Ingrown toenails occur when the top edge (or edges) of the toenail curl under and irritate or dig into the skin of the toe. Most of the time, this only occurs on the big toe, but it can also occur with any of the others. In the beginning stages, the skin becomes reddened and starts to swell. As the toenail grows, it continues to curl, worsening symptoms with the addition of drainage from irritation. Without treatment, the nail can embed itself into the skin as swelling, redness and pain are at a peak. The body then begins to fight surrounding infection which may also cause fever.
Heredity does have a minor role in developing ingrown toenails in that you are more likely to develop one if a family member has ever had one. Some toenails naturally curve in at the edges, increasing the propensity to develop into ingrown toenails. These tendencies cannot be helped. However, other contributing factors are totally preventable:
- Poorly-fitted shoes
- Pressure on the (big) toe
- Poor posture
- Improper trimming
- Improper foot hygiene
- Toenail injury
- Fungal infections
- Disorders of the nail
Medical conditions can also make one prone to ingrown toenails (i.e., diabetes, poor circulation, whether you are undergoing chemotherapy or have other blood conditions that leave you susceptible to infection).
Initial symptoms are redness, pain and swelling. Later symptoms include pus, bleeding, and overgrowth/thickening of surrounding skin. Some of these things may require medical attention, even if it’s just a quick trip to the foot doctor for advice. If you experience one or any of the following, contact your podiatrist as soon as possible:
- You have a high fever without other symptoms (to indicate things like flu)
- It has been more than five years since the last tetanus booster shot
- There is no improvement within three or four days after applying a home remedy.
Ingrown toenails are one of the easiest things to treat at home if done correctly, and if done at the moment symptoms are detected. The longer you wait, the worse it will likely get. This is a condition that does not go away on its own. Proper foot care, as well as effective maintenance and good hygiene are paramount for healthy feet. To ensure the condition doesn’t worsen beyond the initial stages, here are several home remedies one can use to fix the problem before it grows into a bigger problem:
- Soak your foot in a warm salt water bath several times a day
- Keep the foot dry and clean (in between soakings)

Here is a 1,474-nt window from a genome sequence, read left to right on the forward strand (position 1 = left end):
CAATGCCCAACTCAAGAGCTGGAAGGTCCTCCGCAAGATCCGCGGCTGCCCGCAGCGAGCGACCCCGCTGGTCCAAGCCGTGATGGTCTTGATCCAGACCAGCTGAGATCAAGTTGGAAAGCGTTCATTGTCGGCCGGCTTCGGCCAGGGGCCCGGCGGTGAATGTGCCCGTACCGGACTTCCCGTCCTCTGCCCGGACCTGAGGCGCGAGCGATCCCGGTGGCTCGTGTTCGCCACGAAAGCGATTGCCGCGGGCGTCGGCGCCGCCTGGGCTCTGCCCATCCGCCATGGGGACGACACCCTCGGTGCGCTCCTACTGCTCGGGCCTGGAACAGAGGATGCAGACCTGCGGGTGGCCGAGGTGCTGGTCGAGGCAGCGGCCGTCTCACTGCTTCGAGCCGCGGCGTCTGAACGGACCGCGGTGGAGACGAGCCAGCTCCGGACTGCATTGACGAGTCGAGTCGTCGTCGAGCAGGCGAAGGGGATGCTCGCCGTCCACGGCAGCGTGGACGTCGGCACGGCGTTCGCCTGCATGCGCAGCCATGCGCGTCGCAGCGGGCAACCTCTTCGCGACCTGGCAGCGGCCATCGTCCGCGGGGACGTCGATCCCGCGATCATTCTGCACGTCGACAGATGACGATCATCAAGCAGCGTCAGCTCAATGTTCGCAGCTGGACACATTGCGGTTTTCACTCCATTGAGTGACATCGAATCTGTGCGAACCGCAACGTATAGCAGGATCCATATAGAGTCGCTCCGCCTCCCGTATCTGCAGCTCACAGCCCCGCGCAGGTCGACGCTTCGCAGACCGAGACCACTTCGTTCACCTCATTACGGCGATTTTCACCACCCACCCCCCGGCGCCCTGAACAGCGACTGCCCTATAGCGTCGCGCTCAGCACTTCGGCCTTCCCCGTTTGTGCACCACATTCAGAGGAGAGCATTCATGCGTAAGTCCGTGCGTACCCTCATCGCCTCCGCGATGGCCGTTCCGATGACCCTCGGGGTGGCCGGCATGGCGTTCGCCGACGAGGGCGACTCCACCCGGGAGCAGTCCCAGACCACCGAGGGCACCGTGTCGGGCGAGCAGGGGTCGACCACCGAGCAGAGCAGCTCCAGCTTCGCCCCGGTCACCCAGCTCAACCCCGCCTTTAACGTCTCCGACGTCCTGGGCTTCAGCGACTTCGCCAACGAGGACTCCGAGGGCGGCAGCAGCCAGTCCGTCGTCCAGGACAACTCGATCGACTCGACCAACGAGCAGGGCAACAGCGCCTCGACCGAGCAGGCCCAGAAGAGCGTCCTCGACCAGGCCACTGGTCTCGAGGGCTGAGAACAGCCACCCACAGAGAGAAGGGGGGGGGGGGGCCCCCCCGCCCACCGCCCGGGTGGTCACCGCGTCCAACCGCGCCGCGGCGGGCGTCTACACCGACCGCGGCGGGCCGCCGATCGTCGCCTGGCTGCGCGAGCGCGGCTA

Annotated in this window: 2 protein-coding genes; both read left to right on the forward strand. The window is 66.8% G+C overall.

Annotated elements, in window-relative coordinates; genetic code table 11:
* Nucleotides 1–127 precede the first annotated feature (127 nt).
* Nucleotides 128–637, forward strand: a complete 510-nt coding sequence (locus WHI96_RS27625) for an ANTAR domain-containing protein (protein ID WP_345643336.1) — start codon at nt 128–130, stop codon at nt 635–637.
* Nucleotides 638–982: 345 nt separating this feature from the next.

- Take pain-relievers for pain as directed
- Administer antibiotic ointment to help avoid infection
- Apply a bandage, leaving plenty of air to flow in the affected area
- Wear comfortable shoes that fit properly and alternate shoes as often as possible
- Gently separate the surrounding skin from the toenail and keep separated as long as possible with a soft and clean piece of cotton or gauze
- Remove the curled portion of the toenail with tweezers or clippers being careful not to damage the skin.
- Cut a “V” shaped patch out of the leading edge of the toenail with clippers, which may help your nail to pull itself out.
The best method of prevention is an ongoing regimen of maintenance and grooming. Clip the nails straight across and cut the nail edge so that it is longer than the skin edge to keep the corners from turning under. Wearing shoes that are comfortable and fit properly can do wonders for the feet. Finally, keep your feet clean and dry as much as possible. If you suspect you have an ingrown toenail that requires attention, contact your podiatrist right away.
Surgical & Nonsurgical Treatments with Dr. Vikki
Once the toenail pierces the skin, any number of problems could be experienced as bacteria, moisture and dirt allowed to irritate or damage the surrounding skin. When the problem has extended beyond what you can do at home, your foot doctor will determine the right treatment for you. To help diagnose the extent of the problem, an X-ray may be necessary to see how deep the nail is. After diagnosis, one of the following treatment options may be recommended:
- A splint may be used to protect the skin from further damage
- Non surgical options may include filing, grinding or cutting the nail (or skin) back to change direction of the nail as it continues to grow
- If an abscess is present, it will most likely need to be drained
- Partially removing the nail (lateral matricectomy) is 98 percent effective for preventing future ingrown toenails
- Treatment with phenol will keep the nail from growing back
- Total removal of the nail may be necessary if thickening is the problem – this condition makes it difficult to treat because it is automatically prone to undergrowth
- The foot doctors at Superior Foot & Ankle Care Center in Long Beach, CA even provide the option of artificial toenails to rebuild a natural looking replacement
- Antibiotics are usually part of the surgical treatment to eliminate or prevent further infection.
If you have an infected ingrown toenail, or just want to make sure it goes away quickly, contact Dr. Vikki to schedule an appointment with Long Beach’s best foot doctor. No one should have to suffer through the pain and discomfort of a stubborn ingrown toenail without help.